Code of Conduct include: Corporate Responsibility in Financial Reporting, Conflicts of Interest, Code of Tenets Requirement, Real Lime Dollhouses, criminal Penalties, windflowers Protections (Chronic). In real life there is not always black and white, sometime ethical decision is not the best decision. Stephen stated that “It is easier to be ethical when o’er well off and declaring profits than when you’ve got water up to here and you may have a chance to save yourself”.

Some codes do not need to be in detailed (Chronic). For example, using company printer for private purpose is considered not ethical but it is not a big deal and no one care about that. According to Chronic, in some case Codes of Conduct may create a chance for unethical behavior. “Codes of conduct that limit employees’ ability to speak out against the corporation can keep them quiet for fear of Job loss or legal retribution even if the company is engaging in an unethical practice” (Chronic).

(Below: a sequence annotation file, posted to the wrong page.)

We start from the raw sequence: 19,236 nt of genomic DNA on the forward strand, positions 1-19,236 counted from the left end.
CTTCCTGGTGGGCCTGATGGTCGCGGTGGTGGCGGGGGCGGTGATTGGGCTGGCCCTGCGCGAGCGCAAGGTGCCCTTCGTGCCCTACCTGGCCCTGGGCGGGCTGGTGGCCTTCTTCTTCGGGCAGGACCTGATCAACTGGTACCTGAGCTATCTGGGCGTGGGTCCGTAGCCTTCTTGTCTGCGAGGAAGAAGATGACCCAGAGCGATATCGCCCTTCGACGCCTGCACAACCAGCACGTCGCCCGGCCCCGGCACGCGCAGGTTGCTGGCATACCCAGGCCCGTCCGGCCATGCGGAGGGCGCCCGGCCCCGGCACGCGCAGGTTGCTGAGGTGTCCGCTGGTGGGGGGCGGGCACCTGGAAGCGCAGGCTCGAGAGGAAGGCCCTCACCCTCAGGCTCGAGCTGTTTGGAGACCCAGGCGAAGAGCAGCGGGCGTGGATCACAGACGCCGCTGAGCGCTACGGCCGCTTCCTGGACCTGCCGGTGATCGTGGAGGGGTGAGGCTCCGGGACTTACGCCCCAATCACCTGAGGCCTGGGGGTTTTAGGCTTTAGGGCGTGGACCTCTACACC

In order to create a corporate code of ethics, companies should consult with a legal firm or expert to ensure their code of conduct meets standard business guidelines (Chronic). The Code of Conduct should also be understandable and fair for everyone. In other words, all member of the company from the CEO to staffs need to comply with the Conduct and the discipline and punishment will be applied for any person who not follow the conduct. In addition, small unethical action such as: bring company pen home or using copier and printer for private purpose should not be detailed for punishment.

Jesse